Beagles are an active breed that enjoys sniffing out, tracking and chasing wildlife. They are very noisy dogs, so not suitable for apartments. They are extremely docile and non-threatening animals, something that has led to them being used as bomb-detectors, therapy dogs, children’s pets and, sadly, even medical experiment subjects.
Beagles are mischievous and enjoy getting into trouble. They will chew on or swallow anything, so they can not be allowed near garbage. While they have a habit of wandering, they do bond strongly with their home and their people and resent being left alone. They can suffer from separation anxiety. When being walked, beagles should always be on a leash so they do not chase after squirrels and become lost or caught in traffic.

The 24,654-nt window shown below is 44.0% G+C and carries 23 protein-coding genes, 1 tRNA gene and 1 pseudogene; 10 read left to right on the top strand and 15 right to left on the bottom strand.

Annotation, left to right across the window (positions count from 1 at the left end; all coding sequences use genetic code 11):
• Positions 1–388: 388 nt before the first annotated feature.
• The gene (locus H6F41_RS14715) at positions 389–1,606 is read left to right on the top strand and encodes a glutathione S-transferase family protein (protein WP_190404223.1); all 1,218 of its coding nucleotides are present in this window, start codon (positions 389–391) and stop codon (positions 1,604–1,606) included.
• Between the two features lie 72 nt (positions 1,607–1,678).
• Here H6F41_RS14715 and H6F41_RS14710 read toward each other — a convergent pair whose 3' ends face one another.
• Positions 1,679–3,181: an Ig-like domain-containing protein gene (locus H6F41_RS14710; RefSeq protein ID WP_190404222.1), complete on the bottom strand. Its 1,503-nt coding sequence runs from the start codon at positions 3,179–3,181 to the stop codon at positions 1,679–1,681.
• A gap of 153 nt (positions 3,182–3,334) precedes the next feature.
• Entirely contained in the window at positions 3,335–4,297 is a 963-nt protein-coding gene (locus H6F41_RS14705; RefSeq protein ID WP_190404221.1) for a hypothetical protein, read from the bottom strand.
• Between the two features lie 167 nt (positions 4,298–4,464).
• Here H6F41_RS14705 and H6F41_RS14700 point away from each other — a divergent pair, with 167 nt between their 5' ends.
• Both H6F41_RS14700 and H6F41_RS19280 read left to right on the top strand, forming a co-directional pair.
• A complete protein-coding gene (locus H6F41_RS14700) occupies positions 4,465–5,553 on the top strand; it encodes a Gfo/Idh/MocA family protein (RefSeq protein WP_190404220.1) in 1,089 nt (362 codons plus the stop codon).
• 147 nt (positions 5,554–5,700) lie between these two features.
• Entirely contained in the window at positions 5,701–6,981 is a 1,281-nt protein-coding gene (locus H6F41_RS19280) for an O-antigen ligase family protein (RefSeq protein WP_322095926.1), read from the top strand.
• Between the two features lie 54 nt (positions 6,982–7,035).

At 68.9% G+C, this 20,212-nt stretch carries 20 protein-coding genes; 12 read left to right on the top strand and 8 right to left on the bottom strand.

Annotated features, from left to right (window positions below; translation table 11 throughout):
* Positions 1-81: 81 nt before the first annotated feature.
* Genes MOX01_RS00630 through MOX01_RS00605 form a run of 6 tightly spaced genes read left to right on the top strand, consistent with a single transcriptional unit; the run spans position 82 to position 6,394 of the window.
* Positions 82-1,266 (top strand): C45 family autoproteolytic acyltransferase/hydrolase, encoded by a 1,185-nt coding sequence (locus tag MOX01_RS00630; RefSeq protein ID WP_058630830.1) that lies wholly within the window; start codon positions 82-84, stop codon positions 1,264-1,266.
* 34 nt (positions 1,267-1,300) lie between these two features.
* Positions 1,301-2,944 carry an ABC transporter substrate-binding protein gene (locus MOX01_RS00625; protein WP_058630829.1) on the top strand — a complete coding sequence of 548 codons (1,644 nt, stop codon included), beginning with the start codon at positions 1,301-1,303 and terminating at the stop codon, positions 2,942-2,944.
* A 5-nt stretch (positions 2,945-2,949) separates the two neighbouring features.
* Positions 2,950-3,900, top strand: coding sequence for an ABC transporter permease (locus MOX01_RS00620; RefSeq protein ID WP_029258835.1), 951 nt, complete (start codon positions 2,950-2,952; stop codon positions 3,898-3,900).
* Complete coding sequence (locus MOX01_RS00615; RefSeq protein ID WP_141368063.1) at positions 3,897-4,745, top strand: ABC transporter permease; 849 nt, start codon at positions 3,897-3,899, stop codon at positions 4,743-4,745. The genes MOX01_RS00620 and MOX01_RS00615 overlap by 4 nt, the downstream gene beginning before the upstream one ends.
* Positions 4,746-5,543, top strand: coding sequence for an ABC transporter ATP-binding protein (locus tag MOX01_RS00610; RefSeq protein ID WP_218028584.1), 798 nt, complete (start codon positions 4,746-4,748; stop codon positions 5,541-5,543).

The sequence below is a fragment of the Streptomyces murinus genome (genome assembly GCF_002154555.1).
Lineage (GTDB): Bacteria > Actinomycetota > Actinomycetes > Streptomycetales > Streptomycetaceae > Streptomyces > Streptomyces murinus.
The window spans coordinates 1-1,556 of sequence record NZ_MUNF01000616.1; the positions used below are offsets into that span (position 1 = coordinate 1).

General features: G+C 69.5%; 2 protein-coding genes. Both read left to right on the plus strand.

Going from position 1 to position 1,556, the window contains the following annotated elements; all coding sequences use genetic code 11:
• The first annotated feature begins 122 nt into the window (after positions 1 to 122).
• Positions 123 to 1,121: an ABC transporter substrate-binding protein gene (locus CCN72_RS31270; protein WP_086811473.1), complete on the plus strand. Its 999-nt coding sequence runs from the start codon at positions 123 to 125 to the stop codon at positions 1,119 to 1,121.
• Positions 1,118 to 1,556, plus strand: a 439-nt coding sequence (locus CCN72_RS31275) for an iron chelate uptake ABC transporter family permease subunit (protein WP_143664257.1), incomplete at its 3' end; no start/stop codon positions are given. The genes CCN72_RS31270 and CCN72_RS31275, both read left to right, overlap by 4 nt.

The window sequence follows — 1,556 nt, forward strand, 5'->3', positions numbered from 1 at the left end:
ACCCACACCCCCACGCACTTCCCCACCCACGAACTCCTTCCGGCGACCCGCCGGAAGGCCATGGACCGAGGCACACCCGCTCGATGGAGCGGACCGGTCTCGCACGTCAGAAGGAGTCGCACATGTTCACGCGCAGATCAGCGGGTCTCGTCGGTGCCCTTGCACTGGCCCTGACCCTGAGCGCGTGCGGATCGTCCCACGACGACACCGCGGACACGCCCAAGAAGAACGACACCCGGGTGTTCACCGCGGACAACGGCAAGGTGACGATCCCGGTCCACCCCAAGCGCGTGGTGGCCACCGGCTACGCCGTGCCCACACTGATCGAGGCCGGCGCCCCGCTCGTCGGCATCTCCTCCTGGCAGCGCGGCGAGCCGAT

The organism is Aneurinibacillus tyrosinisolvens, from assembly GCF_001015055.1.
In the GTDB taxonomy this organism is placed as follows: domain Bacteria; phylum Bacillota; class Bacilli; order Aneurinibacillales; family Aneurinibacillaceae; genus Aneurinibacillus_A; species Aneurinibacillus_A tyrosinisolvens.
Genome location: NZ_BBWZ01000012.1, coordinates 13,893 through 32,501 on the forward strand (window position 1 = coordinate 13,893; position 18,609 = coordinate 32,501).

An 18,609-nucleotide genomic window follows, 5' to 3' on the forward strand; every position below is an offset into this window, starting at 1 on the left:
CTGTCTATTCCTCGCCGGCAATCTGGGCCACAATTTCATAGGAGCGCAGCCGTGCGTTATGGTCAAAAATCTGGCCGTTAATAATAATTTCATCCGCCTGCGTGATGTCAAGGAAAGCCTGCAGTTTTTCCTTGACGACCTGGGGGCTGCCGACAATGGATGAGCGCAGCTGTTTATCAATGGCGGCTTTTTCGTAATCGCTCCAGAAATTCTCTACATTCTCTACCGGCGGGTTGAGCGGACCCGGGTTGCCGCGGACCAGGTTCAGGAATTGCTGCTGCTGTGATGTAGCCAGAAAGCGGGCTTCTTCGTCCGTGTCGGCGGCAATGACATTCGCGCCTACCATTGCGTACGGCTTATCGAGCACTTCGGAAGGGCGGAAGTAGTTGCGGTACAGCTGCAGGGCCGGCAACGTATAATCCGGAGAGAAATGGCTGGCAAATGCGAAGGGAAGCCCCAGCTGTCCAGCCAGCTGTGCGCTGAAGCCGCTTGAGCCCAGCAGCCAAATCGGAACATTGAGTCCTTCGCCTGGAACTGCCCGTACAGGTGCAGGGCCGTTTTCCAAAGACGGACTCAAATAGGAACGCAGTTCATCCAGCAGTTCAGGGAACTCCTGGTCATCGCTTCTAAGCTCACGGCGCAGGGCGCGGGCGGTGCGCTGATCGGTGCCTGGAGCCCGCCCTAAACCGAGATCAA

Beagles have a tendency to beg at the dinner table, get into the trash bin or eat things found outside. Human food and garbage can both be poisonous to beagles, so it is important they be supervised closely. A dog that eats chocolate, garlic or other foods toxic to dogs should go to the veterinarian immediately. Besides poison, beagles can also choke if they put something bad in their mouths. They should not be taught to expect scraps at the dinner table.
Generally speaking, beagles tend to be a healthy and hardy breed, though certain strains or crosses like “miniature beagles” or “puggles” can have issues. Beagles rescued from puppy mills or laboratories will have physical and behavioral problems, but a beagle raised with love will be energetic and friendly. Beagles can put on weight if they are not walked enough. Beagles of a healthy weight will live a long time.